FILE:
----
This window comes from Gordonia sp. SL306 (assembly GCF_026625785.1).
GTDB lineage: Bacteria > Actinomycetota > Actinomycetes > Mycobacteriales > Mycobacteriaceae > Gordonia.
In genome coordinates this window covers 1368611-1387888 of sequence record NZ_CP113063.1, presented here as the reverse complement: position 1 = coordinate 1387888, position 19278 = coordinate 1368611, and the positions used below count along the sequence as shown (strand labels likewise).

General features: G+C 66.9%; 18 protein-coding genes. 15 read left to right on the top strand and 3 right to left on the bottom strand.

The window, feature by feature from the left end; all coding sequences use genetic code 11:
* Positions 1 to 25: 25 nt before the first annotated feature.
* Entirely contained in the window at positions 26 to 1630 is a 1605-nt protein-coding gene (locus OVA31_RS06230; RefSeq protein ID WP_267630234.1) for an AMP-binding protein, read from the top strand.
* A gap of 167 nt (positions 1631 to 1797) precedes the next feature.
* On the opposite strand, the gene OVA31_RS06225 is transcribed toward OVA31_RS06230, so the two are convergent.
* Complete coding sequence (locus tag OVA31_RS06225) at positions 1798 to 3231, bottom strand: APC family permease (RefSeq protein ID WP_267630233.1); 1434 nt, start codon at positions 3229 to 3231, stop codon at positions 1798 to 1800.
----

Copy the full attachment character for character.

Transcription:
This window comes from Gordonia sp. SL306 (assembly GCF_026625785.1).
GTDB lineage: Bacteria > Actinomycetota > Actinomycetes > Mycobacteriales > Mycobacteriaceae > Gordonia.
In genome coordinates this window covers 1368611-1387888 of sequence record NZ_CP113063.1, presented here as the reverse complement: position 1 = coordinate 1387888, position 19278 = coordinate 1368611, and the positions used below count along the sequence as shown (strand labels likewise).

General features: G+C 66.9%; 18 protein-coding genes. 15 read left to right on the top strand and 3 right to left on the bottom strand.

The window, feature by feature from the left end; all coding sequences use genetic code 11:
* Positions 1 to 25: 25 nt before the first annotated feature.
* Entirely contained in the window at positions 26 to 1630 is a 1605-nt protein-coding gene (locus OVA31_RS06230; RefSeq protein ID WP_267630234.1) for an AMP-binding protein, read from the top strand.
* A gap of 167 nt (positions 1631 to 1797) precedes the next feature.
* On the opposite strand, the gene OVA31_RS06225 is transcribed toward OVA31_RS06230, so the two are convergent.
* Complete coding sequence (locus tag OVA31_RS06225) at positions 1798 to 3231, bottom strand: APC family permease (RefSeq protein ID WP_267630233.1); 1434 nt, start codon at positions 3229 to 3231, stop codon at positions 1798 to 1800.